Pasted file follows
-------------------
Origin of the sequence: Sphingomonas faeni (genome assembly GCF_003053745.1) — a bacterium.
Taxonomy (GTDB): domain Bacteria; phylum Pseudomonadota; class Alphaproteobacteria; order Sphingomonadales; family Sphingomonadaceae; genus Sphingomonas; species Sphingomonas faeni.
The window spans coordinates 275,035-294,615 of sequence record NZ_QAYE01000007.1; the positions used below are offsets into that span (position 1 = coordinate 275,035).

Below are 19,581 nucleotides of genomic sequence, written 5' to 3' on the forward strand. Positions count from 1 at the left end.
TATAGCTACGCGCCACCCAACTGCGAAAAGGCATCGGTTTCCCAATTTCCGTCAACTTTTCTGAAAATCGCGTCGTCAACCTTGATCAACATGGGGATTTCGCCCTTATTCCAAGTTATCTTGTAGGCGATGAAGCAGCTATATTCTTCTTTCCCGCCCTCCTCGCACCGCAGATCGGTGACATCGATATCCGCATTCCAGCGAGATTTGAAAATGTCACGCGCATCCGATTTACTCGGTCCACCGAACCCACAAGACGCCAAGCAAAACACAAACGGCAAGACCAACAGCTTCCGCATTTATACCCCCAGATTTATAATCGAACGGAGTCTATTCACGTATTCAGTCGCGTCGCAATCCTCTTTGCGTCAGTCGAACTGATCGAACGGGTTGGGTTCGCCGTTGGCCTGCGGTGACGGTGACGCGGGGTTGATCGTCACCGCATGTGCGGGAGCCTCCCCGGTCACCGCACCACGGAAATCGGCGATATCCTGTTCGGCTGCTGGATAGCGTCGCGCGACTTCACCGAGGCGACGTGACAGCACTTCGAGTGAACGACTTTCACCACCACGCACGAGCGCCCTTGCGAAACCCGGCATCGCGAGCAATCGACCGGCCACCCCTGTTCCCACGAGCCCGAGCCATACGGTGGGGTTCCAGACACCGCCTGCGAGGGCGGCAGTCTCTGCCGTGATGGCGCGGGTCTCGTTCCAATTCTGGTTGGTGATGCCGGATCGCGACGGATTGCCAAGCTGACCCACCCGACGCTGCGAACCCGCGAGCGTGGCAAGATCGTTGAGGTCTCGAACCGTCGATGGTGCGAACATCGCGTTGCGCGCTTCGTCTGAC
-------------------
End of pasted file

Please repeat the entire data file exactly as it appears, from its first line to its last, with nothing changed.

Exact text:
Origin of the sequence: Sphingomonas faeni (genome assembly GCF_003053745.1) — a bacterium.
Taxonomy (GTDB): domain Bacteria; phylum Pseudomonadota; class Alphaproteobacteria; order Sphingomonadales; family Sphingomonadaceae; genus Sphingomonas; species Sphingomonas faeni.
The window spans coordinates 275,035-294,615 of sequence record NZ_QAYE01000007.1; the positions used below are offsets into that span (position 1 = coordinate 275,035).

Below are 19,581 nucleotides of genomic sequence, written 5' to 3' on the forward strand. Positions count from 1 at the left end.
TATAGCTACGCGCCACCCAACTGCGAAAAGGCATCGGTTTCCCAATTTCCGTCAACTTTTCTGAAAATCGCGTCGTCAACCTTGATCAACATGGGGATTTCGCCCTTATTCCAAGTTATCTTGTAGGCGATGAAGCAGCTATATTCTTCTTTCCCGCCCTCCTCGCACCGCAGATCGGTGACATCGATATCCGCATTCCAGCGAGATTTGAAAATGTCACGCGCATCCGATTTACTCGGTCCACCGAACCCACAAGACGCCAAGCAAAACACAAACGGCAAGACCAACAGCTTCCGCATTTATACCCCCAGATTTATAATCGAACGGAGTCTATTCACGTATTCAGTCGCGTCGCAATCCTCTTTGCGTCAGTCGAACTGATCGAACGGGTTGGGTTCGCCGTTGGCCTGCGGTGACGGTGACGCGGGGTTGATCGTCACCGCATGTGCGGGAGCCTCCCCGGTCACCGCACCACGGAAATCGGCGATATCCTGTTCGGCTGCTGGATAGCGTCGCGCGACTTCACCGAGGCGACGTGACAGCACTTCGAGTGAACGACTTTCACCACCACGCACGAGCGCCCTTGCGAAACCCGGCATCGCGAGCAATCGACCGGCCACCCCTGTTCCCACGAGCCCGAGCCATACGGTGGGGTTCCAGACACCGCCTGCGAGGGCGGCAGTCTCTGCCGTGATGGCGCGGGTCTCGTTCCAATTCTGGTTGGTGATGCCGGATCGCGACGGATTGCCAAGCTGACCCACCCGACGCTGCGAACCCGCGAGCGTGGCAAGATCGTTGAGGTCTCGAACCGTCGATGGTGCGAACATCGCGTTGCGCGCTTCGTCTGAC